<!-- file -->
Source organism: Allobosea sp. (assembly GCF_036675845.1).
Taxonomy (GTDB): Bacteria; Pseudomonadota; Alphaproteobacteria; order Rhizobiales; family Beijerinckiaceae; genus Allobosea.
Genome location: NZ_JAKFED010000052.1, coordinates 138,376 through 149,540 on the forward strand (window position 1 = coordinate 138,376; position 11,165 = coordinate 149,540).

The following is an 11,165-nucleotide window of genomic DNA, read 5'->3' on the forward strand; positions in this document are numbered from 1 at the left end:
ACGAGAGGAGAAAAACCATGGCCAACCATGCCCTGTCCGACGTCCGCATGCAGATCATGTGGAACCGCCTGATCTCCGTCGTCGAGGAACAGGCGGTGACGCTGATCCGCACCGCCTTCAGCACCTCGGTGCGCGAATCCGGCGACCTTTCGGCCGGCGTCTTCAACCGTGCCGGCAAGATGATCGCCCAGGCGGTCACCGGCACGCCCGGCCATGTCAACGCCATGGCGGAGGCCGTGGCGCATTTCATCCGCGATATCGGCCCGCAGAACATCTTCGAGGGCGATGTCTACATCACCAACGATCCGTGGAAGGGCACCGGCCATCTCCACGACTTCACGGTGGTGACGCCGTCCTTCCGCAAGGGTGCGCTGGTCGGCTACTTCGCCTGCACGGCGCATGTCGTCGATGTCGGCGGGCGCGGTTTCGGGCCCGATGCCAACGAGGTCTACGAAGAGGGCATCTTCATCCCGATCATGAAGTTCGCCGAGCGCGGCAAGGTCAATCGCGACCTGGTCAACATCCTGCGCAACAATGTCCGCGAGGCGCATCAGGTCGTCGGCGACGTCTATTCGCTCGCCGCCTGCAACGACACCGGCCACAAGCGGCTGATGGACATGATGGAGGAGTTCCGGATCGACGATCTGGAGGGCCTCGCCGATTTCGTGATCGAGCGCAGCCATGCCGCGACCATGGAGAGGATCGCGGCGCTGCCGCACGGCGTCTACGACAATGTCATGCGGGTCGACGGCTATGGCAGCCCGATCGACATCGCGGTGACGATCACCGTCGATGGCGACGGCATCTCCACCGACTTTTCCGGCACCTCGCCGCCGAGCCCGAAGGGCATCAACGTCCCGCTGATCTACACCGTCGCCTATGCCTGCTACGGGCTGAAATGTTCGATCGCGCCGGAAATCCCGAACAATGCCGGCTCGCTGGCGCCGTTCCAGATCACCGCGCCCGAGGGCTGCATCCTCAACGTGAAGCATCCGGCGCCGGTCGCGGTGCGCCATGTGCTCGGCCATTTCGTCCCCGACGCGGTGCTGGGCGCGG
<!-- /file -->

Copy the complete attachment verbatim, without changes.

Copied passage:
Source organism: Allobosea sp. (assembly GCF_036675845.1).
Taxonomy (GTDB): Bacteria; Pseudomonadota; Alphaproteobacteria; order Rhizobiales; family Beijerinckiaceae; genus Allobosea.
Genome location: NZ_JAKFED010000052.1, coordinates 138,376 through 149,540 on the forward strand (window position 1 = coordinate 138,376; position 11,165 = coordinate 149,540).

The following is an 11,165-nucleotide window of genomic DNA, read 5'->3' on the forward strand; positions in this document are numbered from 1 at the left end:
ACGAGAGGAGAAAAACCATGGCCAACCATGCCCTGTCCGACGTCCGCATGCAGATCATGTGGAACCGCCTGATCTCCGTCGTCGAGGAACAGGCGGTGACGCTGATCCGCACCGCCTTCAGCACCTCGGTGCGCGAATCCGGCGACCTTTCGGCCGGCGTCTTCAACCGTGCCGGCAAGATGATCGCCCAGGCGGTCACCGGCACGCCCGGCCATGTCAACGCCATGGCGGAGGCCGTGGCGCATTTCATCCGCGATATCGGCCCGCAGAACATCTTCGAGGGCGATGTCTACATCACCAACGATCCGTGGAAGGGCACCGGCCATCTCCACGACTTCACGGTGGTGACGCCGTCCTTCCGCAAGGGTGCGCTGGTCGGCTACTTCGCCTGCACGGCGCATGTCGTCGATGTCGGCGGGCGCGGTTTCGGGCCCGATGCCAACGAGGTCTACGAAGAGGGCATCTTCATCCCGATCATGAAGTTCGCCGAGCGCGGCAAGGTCAATCGCGACCTGGTCAACATCCTGCGCAACAATGTCCGCGAGGCGCATCAGGTCGTCGGCGACGTCTATTCGCTCGCCGCCTGCAACGACACCGGCCACAAGCGGCTGATGGACATGATGGAGGAGTTCCGGATCGACGATCTGGAGGGCCTCGCCGATTTCGTGATCGAGCGCAGCCATGCCGCGACCATGGAGAGGATCGCGGCGCTGCCGCACGGCGTCTACGACAATGTCATGCGGGTCGACGGCTATGGCAGCCCGATCGACATCGCGGTGACGATCACCGTCGATGGCGACGGCATCTCCACCGACTTTTCCGGCACCTCGCCGCCGAGCCCGAAGGGCATCAACGTCCCGCTGATCTACACCGTCGCCTATGCCTGCTACGGGCTGAAATGTTCGATCGCGCCGGAAATCCCGAACAATGCCGGCTCGCTGGCGCCGTTCCAGATCACCGCGCCCGAGGGCTGCATCCTCAACGTGAAGCATCCGGCGCCGGTCGCGGTGCGCCATGTGCTCGGCCATTTCGTCCCCGACGCGGTGCTGGGCGCGG